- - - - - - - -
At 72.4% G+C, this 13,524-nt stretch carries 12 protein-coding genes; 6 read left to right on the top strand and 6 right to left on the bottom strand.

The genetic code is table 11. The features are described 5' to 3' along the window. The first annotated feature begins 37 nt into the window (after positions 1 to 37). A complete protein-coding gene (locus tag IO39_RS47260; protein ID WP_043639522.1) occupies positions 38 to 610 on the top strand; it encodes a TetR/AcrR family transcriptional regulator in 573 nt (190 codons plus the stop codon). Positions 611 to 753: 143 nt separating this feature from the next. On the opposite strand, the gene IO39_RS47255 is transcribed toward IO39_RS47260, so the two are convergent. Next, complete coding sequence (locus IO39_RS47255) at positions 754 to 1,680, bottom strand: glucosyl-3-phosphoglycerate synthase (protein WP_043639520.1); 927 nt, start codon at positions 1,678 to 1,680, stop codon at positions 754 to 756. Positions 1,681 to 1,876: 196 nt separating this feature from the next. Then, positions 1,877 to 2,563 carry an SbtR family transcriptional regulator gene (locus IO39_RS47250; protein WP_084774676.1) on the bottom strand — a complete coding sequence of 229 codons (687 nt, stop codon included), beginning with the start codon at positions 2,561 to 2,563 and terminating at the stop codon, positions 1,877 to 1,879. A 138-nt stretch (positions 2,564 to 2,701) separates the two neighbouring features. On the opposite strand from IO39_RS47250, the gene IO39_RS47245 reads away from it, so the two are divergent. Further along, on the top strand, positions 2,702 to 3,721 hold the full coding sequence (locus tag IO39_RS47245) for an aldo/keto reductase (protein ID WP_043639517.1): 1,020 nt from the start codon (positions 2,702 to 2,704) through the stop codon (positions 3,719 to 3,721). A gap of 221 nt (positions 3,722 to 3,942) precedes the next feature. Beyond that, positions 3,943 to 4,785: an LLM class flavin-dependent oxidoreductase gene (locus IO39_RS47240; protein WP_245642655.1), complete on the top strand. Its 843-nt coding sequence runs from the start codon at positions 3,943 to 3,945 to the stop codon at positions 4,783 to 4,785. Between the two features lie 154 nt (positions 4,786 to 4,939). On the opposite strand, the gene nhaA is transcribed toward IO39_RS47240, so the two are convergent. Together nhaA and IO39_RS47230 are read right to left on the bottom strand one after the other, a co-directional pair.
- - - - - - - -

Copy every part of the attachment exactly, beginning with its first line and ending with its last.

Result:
At 72.4% G+C, this 13,524-nt stretch carries 12 protein-coding genes; 6 read left to right on the top strand and 6 right to left on the bottom strand.

The genetic code is table 11. The features are described 5' to 3' along the window. The first annotated feature begins 37 nt into the window (after positions 1 to 37). A complete protein-coding gene (locus tag IO39_RS47260; protein ID WP_043639522.1) occupies positions 38 to 610 on the top strand; it encodes a TetR/AcrR family transcriptional regulator in 573 nt (190 codons plus the stop codon). Positions 611 to 753: 143 nt separating this feature from the next. On the opposite strand, the gene IO39_RS47255 is transcribed toward IO39_RS47260, so the two are convergent. Next, complete coding sequence (locus IO39_RS47255) at positions 754 to 1,680, bottom strand: glucosyl-3-phosphoglycerate synthase (protein WP_043639520.1); 927 nt, start codon at positions 1,678 to 1,680, stop codon at positions 754 to 756. Positions 1,681 to 1,876: 196 nt separating this feature from the next. Then, positions 1,877 to 2,563 carry an SbtR family transcriptional regulator gene (locus IO39_RS47250; protein WP_084774676.1) on the bottom strand — a complete coding sequence of 229 codons (687 nt, stop codon included), beginning with the start codon at positions 2,561 to 2,563 and terminating at the stop codon, positions 1,877 to 1,879. A 138-nt stretch (positions 2,564 to 2,701) separates the two neighbouring features. On the opposite strand from IO39_RS47250, the gene IO39_RS47245 reads away from it, so the two are divergent. Further along, on the top strand, positions 2,702 to 3,721 hold the full coding sequence (locus tag IO39_RS47245) for an aldo/keto reductase (protein ID WP_043639517.1): 1,020 nt from the start codon (positions 2,702 to 2,704) through the stop codon (positions 3,719 to 3,721). A gap of 221 nt (positions 3,722 to 3,942) precedes the next feature. Beyond that, positions 3,943 to 4,785: an LLM class flavin-dependent oxidoreductase gene (locus IO39_RS47240; protein WP_245642655.1), complete on the top strand. Its 843-nt coding sequence runs from the start codon at positions 3,943 to 3,945 to the stop codon at positions 4,783 to 4,785. Between the two features lie 154 nt (positions 4,786 to 4,939). On the opposite strand, the gene nhaA is transcribed toward IO39_RS47240, so the two are convergent. Together nhaA and IO39_RS47230 are read right to left on the bottom strand one after the other, a co-directional pair.